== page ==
Left: Loh Jia Seng, Team Member at Enforcement ‘G' Division, gathers evidence for drug-related arrests and submits investigation papers that aid in the prosecution of drug offenders in Court. He is also involved in the rehabilitation of ex-drug abusers under the Drug Supervision Regime, helping them to stay drug-free.
Right: Subashiyni Ramakrishnan is Head of Major Investigations II at Central Narcotics Bureau. Her huge portfolio includes supervising, managing and guiding drug investigations, ensuring evidence is watertight to be presented in court, and maintaining a high standard for case investigations as well as officers' work environment and processes.
"It's nothing like a nine-to-five deskbound job," said Loh Jia Seng, Team Member of Enforcement ‘G' Division. "Every day is different. Every arrest, every case… there is a unique story behind it."
Subashiyni Ramakrishnan, Head Major Investigations II, nodded in agreement. "You feel an immense sense of satisfaction and fulfilment when you work for the cause", she added. "Most officers can attest to the fact that we work as a team in contributing to society and the community to keep it drug-free."
They have been with the Central Narcotics Bureau (CNB) for seven and nine years respectively and have never once thought of leaving. These insights show why – working at CNB is fulfilling on multiple levels as officers are engaged in a dynamic, fast-paced setting with ample job rotation opportunities, and deeply inspired by their mission to contribute to the community.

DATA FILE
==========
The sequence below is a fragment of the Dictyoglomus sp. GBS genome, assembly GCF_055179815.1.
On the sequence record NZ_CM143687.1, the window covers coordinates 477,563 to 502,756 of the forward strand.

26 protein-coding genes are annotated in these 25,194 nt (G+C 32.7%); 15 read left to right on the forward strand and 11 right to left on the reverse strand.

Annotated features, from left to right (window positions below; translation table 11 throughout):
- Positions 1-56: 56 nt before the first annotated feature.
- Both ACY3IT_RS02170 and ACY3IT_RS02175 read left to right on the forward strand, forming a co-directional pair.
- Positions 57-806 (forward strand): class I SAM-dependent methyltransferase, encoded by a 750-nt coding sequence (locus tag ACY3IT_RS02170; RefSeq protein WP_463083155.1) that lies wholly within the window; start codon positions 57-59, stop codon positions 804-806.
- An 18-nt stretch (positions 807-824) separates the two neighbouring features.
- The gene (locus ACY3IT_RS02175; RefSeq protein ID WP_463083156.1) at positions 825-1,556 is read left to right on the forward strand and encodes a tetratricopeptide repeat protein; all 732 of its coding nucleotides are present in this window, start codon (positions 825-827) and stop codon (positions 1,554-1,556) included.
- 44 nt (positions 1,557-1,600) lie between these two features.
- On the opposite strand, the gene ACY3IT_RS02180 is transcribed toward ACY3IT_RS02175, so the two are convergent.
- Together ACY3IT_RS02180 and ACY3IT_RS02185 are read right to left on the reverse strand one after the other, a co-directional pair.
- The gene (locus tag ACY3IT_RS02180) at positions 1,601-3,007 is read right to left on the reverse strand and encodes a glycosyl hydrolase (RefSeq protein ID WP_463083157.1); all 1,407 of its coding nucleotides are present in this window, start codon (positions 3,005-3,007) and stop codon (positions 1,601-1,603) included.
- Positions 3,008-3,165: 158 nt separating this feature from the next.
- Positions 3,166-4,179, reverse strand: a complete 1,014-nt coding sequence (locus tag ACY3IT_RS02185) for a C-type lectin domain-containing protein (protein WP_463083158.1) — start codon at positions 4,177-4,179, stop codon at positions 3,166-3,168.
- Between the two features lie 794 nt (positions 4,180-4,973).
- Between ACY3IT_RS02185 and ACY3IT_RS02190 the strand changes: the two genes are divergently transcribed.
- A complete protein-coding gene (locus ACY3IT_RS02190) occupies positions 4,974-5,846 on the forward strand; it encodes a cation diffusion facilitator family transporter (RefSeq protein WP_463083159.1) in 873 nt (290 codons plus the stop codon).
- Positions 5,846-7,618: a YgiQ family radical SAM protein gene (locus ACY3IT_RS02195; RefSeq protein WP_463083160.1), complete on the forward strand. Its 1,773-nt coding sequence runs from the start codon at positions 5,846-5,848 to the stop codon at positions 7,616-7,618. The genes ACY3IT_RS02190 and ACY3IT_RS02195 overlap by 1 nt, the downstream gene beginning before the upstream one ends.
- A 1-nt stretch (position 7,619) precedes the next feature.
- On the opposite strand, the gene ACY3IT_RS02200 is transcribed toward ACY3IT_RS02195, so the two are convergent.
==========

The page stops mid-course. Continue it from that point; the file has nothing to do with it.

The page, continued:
The 3 E's
"The drug problem is a complex one. There are many factors that drive a person to take drugs, such as background and mental state," described Subashiyni. In response, CNB adopts an equally multi-faceted approach to fight drugs.
Officers proudly uphold the 3 E's, Enforcement, Education and Engagement in their mission. Subashiyni, who has experienced diverse positions during her career with CNB, described how the 3 E's permeate CNB's work. She has "pounded the ground" for arrests, formulated new drug policies, and pioneered Indian Community Engagement programmes for the Bothaiporulai Ethirthu Nirpom (We Stand United Against Drugs) campaign, culminating in a wealth of experience useful in her current position as Head of Investigations. Her current role is to supervise, manage and guide investigation officers during their investigations and prepare the cases for prosecution in Court.
Her role is an aspiration for Jia Seng, who is currently an Enforcement Officer effecting duties of arrests, raids and Supervision Orders. His job scope includes gathering intelligence and conducting field operations that lead to the arrest of drug offenders.
"But we don't want it to come to this stage," said Jia Seng, speaking of enforcement as a last resort. "Prevention is always better than cure."
And so, connecting with youths is a big priority for CNB, with Preventive Drug Education (PDE) as the first line of defence against drugs. CNB works with parents, counsellors and educators, and equips them with information and toolkits that can help them guide the youths. CNB also conducts anti-drug talks, skits and exhibitions; to reach out to youths more effectively, CNB has started to leverage augmented-reality technology in its roadshows to schools. Jia Seng is one of the presenters for school talks, and relishes the opportunity to speak frankly with youths about the dangers of drugs.